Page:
Corporate trade. Corporate trade, sometimes called barter, creates measurable, incremental economic value. It’s generally used by Fortune 1000 companies who employed their assets to reduce the purchasing costs of media and other services that would have been purchased for 100% cash. Based on a company's needs, it can address short-term challenges or be integrated into a company’s supply chain as a longer term solution. No fees or commissions are charged.

Benchmark price. The price that a client pays to an agency or vendor to acquire goods and services on a 100% cash basis.

Cash/trade ratio. The percentages of cash and trade credits used to pay invoices by a client in a corporate trade arrangement.

Full service agency. An advertising agency that handles all aspects of the advertising process, including creative, strategy, planning, design, production, traffic and placement. “Full service” generally suggests that the agency also handles other aspects of marketing communication, such as public relations, sales promotion and direct marketing.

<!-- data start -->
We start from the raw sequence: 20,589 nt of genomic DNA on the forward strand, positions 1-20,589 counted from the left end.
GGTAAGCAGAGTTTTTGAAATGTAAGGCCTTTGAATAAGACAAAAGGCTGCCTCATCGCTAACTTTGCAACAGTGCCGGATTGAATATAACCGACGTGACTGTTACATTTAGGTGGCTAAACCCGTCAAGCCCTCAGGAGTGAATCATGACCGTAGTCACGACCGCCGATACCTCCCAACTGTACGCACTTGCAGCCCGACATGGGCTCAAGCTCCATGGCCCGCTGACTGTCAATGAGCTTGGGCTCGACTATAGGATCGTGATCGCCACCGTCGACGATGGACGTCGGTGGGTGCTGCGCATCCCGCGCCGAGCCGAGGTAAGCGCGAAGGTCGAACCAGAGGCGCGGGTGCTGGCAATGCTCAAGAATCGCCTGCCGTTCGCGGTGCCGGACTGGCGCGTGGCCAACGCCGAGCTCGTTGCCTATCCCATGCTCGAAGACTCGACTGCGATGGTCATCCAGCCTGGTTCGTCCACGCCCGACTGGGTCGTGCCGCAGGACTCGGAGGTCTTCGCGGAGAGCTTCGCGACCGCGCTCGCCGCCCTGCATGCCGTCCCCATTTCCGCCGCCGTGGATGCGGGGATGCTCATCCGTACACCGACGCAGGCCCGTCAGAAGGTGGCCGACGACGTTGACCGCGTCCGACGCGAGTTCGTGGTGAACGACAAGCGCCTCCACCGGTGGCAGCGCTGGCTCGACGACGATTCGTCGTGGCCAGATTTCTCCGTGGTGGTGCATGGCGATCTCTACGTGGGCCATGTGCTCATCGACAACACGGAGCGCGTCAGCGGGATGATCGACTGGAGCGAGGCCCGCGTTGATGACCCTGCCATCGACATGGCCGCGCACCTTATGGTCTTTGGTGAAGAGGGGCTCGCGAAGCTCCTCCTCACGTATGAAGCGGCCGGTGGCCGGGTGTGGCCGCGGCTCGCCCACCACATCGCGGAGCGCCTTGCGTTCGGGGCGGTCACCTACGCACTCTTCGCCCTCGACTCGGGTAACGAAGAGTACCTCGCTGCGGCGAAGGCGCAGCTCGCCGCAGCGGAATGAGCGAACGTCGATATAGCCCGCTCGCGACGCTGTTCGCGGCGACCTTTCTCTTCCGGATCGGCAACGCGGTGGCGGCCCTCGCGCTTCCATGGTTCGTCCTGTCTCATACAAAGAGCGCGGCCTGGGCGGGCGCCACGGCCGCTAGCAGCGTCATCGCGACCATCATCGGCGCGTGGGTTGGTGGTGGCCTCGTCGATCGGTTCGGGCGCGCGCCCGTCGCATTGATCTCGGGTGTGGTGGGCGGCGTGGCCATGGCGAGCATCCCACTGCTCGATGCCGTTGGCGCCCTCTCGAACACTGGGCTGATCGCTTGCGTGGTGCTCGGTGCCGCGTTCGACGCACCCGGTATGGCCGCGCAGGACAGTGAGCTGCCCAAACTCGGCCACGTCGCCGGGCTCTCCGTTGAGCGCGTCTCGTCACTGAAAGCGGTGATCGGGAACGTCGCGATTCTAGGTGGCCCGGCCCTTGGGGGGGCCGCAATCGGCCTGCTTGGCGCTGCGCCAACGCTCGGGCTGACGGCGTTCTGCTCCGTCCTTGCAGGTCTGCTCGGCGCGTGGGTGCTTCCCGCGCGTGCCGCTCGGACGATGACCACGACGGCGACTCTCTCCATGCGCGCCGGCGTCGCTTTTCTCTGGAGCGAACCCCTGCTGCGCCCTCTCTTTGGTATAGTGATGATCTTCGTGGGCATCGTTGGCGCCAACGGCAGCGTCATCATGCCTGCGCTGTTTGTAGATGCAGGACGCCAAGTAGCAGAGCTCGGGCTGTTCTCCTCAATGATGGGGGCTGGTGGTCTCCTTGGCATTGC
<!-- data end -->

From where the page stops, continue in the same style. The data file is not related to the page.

Media buying service. An advertising agency that specializes in placement and sometimes planning.

Corporate trade company. A corporate trade company offers a wide range of services by creating trading relationships with service providers. These relationships are based on investments and trades that create a cost advantage. They are not based on negotiating for better rates but rather, using trade to lower the cost of services. 

Secondary market. Buyers and resellers of unused inventory. These include discount retailers and e-tailers as well as other channels such as employee sales, global distribution channels and many more.

Spread. The difference between the client's established benchmark price and the percentage of cash the client will need to spend to fund a purchase. That difference is typically where trade credits are applied.

Trade credit. Non-cash payment from a corporate trade company to its client for corporate assets. Clients use trade credits in combination with cash to obtain goods and services at benchmark prices. One trade credit is equal in value to one dollar.